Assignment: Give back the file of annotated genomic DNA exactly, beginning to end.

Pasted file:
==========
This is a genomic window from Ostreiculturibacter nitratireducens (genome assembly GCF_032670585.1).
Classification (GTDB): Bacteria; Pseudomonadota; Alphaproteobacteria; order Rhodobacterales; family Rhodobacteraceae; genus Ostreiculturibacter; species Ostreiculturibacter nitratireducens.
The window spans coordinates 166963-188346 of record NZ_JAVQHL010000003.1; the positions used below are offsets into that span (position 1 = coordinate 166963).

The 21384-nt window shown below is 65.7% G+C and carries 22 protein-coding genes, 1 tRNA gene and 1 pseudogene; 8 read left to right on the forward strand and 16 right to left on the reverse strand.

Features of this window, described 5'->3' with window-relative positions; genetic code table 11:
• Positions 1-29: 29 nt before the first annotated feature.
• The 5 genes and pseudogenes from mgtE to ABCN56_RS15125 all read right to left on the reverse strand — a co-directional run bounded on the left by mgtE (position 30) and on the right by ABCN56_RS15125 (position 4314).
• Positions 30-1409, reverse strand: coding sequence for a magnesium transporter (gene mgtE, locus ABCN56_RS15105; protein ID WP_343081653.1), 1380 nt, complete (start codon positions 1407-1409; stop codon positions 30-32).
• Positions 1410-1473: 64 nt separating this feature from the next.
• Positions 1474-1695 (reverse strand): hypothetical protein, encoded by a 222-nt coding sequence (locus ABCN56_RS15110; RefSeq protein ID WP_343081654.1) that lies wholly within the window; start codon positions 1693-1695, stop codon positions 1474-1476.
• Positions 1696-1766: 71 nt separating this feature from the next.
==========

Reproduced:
This is a genomic window from Ostreiculturibacter nitratireducens (genome assembly GCF_032670585.1).
Classification (GTDB): Bacteria; Pseudomonadota; Alphaproteobacteria; order Rhodobacterales; family Rhodobacteraceae; genus Ostreiculturibacter; species Ostreiculturibacter nitratireducens.
The window spans coordinates 166963-188346 of record NZ_JAVQHL010000003.1; the positions used below are offsets into that span (position 1 = coordinate 166963).

The 21384-nt window shown below is 65.7% G+C and carries 22 protein-coding genes, 1 tRNA gene and 1 pseudogene; 8 read left to right on the forward strand and 16 right to left on the reverse strand.

Features of this window, described 5'->3' with window-relative positions; genetic code table 11:
• Positions 1-29: 29 nt before the first annotated feature.
• The 5 genes and pseudogenes from mgtE to ABCN56_RS15125 all read right to left on the reverse strand — a co-directional run bounded on the left by mgtE (position 30) and on the right by ABCN56_RS15125 (position 4314).
• Positions 30-1409, reverse strand: coding sequence for a magnesium transporter (gene mgtE, locus ABCN56_RS15105; protein ID WP_343081653.1), 1380 nt, complete (start codon positions 1407-1409; stop codon positions 30-32).
• Positions 1410-1473: 64 nt separating this feature from the next.
• Positions 1474-1695 (reverse strand): hypothetical protein, encoded by a 222-nt coding sequence (locus ABCN56_RS15110; RefSeq protein ID WP_343081654.1) that lies wholly within the window; start codon positions 1693-1695, stop codon positions 1474-1476.
• Positions 1696-1766: 71 nt separating this feature from the next.